In a lot of ways, I’m like my dad, and in others, I’m like my mom. From the time I woke-up this morning, I was excited about going, but also dreading the goodbyes. The last two hours passed with a lot of laughs, and a lot of photos. Everyone, it seems, has become a Mukmuk fan in the past week, and they all wanted a photo – even Haliboji #2’s new ajuma. I had my photo taken with Haliboji #1, and when he saw the playback on my camera, he uttered his first English word since my stay began: “Nice!”
Today, before I left, I hugged all of the people in the room and exchanged email addresses with everyone who wanted to have their photo with Mukmuk sent to them – nurses and doctors included.

In a place where we all, regardless of our age, end-up feeling a bit like Charlie Bucket’s grandparents, it’s hard not to become close – despite the high probability of stepping on each other’s toes.

Today, one of my roommates received some hard news: that a cancer had returned and spread to his lymph nodes. He seemed to have no concept of how dire the news was, but was reading our faces and it soon started to sink-in. Everyone to a man (and woman) did their best to encourage him until his meeting with a specialist in the afternoon. It’s amazing, really – up until about three days ago, none of us had barely spoken to each other unless absolutely necessary.

I said goodbye to each person in the room and wished them luck. After signing-out downstairs and paying for my stay and the new meds, the rabbit pointed-out that she still had Ajuma #4’s pen. She suggested that I return it and it would give them all a nice surprise. I couldn’t do it though – apparently this hospital stay did absolutely nothing to toughen me up. I don’t want to be a teary foreigner when I had apparently and unwittingly already done so much to give the room a favourable impression of tall white people with “high noses”. The pen stayed on the 1st floor and will be easily replaced. Knowing Ajuma #4 as I do, she likely stole it from an orderly anyway.
I’m now home with the rabbit and enjoying some delicious Duen-jeong jiggae and we’re about to sit down to watch a Korean movie she’s been wanting to show me for a while. It’s called The Man From Nowhere. I’m looking forward to it.

Here are some photos of the friends I made last week. I wonder what they are up to tonight.


Me - trying to break the ice on day 2 with some pound cake.


Receiving my last injection of antibiotics through the I.V.


With Ajuma #4 as Haliboji #1 looks-on.


People I will miss.


Haliboji #1.


Dr. Robyn Kim.


The nurse who wanted to know how many bowel movements I had each day.


My rabbit and I.

3 comments:

Tuttle said...

Dave,

This has been an amazing series of posts! First of all, your attitude has been... well, better than mine would have been I'm sure!... and humorously analytical. Wonderful. The Golden Klog needs a category just for this!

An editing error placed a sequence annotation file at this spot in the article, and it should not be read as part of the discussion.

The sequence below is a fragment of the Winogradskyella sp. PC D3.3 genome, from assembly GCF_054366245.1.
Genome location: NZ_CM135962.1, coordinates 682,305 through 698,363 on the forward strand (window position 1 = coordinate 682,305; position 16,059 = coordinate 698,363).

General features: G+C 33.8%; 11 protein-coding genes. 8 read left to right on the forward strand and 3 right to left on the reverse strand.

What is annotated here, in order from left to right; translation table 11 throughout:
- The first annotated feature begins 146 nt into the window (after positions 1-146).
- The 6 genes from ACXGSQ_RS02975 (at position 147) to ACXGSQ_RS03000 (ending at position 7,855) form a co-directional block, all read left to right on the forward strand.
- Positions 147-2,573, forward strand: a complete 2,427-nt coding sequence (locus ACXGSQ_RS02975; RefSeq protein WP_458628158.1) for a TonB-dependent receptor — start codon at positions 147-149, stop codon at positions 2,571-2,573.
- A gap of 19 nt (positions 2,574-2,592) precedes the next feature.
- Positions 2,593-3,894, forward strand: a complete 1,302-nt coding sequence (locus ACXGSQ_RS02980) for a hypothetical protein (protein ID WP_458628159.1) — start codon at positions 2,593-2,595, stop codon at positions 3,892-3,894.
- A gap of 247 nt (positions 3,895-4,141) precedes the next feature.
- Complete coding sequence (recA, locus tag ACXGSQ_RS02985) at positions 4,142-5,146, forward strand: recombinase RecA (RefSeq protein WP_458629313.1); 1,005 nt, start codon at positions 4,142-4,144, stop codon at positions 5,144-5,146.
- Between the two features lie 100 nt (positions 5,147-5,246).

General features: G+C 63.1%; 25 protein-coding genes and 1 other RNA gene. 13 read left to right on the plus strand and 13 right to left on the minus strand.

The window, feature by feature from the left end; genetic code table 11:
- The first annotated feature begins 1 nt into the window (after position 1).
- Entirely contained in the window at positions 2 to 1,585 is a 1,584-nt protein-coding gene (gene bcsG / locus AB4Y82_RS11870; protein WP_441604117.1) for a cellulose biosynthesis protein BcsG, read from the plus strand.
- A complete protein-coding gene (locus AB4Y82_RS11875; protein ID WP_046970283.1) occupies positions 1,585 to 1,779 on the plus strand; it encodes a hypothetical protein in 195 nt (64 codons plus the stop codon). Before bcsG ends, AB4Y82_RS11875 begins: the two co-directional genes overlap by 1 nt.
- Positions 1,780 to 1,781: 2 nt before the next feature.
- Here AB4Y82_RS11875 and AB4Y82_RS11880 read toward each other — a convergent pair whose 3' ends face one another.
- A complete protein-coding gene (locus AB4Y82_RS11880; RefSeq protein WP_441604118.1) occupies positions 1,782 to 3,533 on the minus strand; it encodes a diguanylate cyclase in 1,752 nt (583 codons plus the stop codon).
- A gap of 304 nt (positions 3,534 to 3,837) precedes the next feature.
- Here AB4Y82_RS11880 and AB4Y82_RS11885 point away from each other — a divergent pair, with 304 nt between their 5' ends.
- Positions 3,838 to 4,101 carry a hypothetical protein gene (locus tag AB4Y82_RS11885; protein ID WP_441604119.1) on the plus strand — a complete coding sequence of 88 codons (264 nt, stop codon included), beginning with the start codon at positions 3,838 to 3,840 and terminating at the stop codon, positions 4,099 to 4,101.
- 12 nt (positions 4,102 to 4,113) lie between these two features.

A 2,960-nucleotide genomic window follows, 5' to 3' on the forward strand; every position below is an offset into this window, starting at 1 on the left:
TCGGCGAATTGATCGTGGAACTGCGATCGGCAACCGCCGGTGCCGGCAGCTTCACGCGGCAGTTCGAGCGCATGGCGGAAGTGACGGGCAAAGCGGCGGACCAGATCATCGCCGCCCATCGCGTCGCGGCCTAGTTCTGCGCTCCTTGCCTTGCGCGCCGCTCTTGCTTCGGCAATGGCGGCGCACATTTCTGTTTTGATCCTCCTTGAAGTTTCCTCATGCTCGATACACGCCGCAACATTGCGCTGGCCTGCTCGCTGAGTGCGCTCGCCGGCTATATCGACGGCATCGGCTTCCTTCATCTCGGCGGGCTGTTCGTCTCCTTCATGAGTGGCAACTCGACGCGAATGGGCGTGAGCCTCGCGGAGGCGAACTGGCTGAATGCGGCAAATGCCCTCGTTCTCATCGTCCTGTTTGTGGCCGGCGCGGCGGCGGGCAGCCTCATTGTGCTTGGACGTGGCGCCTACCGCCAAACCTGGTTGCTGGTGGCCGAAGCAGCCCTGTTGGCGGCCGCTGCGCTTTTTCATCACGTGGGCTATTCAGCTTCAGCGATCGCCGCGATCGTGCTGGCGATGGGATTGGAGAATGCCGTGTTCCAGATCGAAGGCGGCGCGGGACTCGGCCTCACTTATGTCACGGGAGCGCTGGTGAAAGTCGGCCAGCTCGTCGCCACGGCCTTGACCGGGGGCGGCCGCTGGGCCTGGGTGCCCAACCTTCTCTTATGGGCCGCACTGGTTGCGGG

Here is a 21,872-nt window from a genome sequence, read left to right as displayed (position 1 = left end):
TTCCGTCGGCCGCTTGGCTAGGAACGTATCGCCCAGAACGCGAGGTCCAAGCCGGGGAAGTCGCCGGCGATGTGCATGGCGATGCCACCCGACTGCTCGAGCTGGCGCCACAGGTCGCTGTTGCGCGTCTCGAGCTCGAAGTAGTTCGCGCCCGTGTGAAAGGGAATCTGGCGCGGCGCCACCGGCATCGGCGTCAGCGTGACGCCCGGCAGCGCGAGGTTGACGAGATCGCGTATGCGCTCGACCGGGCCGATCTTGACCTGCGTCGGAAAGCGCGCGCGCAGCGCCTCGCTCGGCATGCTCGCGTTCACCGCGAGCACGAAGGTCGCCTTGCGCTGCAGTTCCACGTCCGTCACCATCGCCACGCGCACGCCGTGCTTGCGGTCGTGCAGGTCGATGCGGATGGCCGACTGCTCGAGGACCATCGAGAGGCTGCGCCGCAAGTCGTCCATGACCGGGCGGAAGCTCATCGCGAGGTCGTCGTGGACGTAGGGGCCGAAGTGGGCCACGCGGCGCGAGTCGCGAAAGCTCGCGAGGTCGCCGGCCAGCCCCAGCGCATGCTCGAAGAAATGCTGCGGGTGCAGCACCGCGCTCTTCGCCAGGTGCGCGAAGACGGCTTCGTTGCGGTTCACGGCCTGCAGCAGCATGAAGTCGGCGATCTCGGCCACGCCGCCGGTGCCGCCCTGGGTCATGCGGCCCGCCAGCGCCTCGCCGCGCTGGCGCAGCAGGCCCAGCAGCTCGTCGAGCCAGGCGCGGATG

Second, I want to know what to do about cellulitis before it gets too bad. I think I have it (and probably caught from you!)

When you mentioned the Charlie grandparents, I've got to say I had already been picturing that from your earlier descriptions.

I am glad to hear you are back to...well, as normal as possible for you...and I hope you've learned your lesson about exercise and vegetarianism!

A few grammar notes: "I remember my mom, when her and my dad" should be "when SHE"; the English word for "gratefulness" is actually "gratitude"; there are almost no occasions when "word-word" is prefered to "word word".

Sorry you're going to miss Thailand, I'll be there from the 8th to the 20th, mostly at Koh Samui I think. Or if that doesn't suit, someplace even more laconic.

So these additional ajummas are pretty much private nurses hired by the sick person or family? No wonder they stride in like they own the place--they have the experience! Wonder what they charge?

Finally: "probably"?

Douglas said...

Looks like you really made the best out of an uncomfortable (for lack of a better word) situation. You learned a bit about the Korean health care system, about other people, probably about yourself as well.

I can't imagine how that one guy feels after discovering the re-occurrence of the cancer. Sorts of puts things in perspective and lessens your own suffering.

George Bailey Sees The World! said...

Absolutely true, Douglas. The whole experience just makes me feel more lucky than anything.

Steve - I appreciate the edits. I really need an editor. Of course, you've been an English teacher for 20 more year than I have, so give me some time :)

Glad you boys stuck it out and read the entire Odyssey. I enjoyed writing it, and it helped to keep me sane and to keep things in perspective.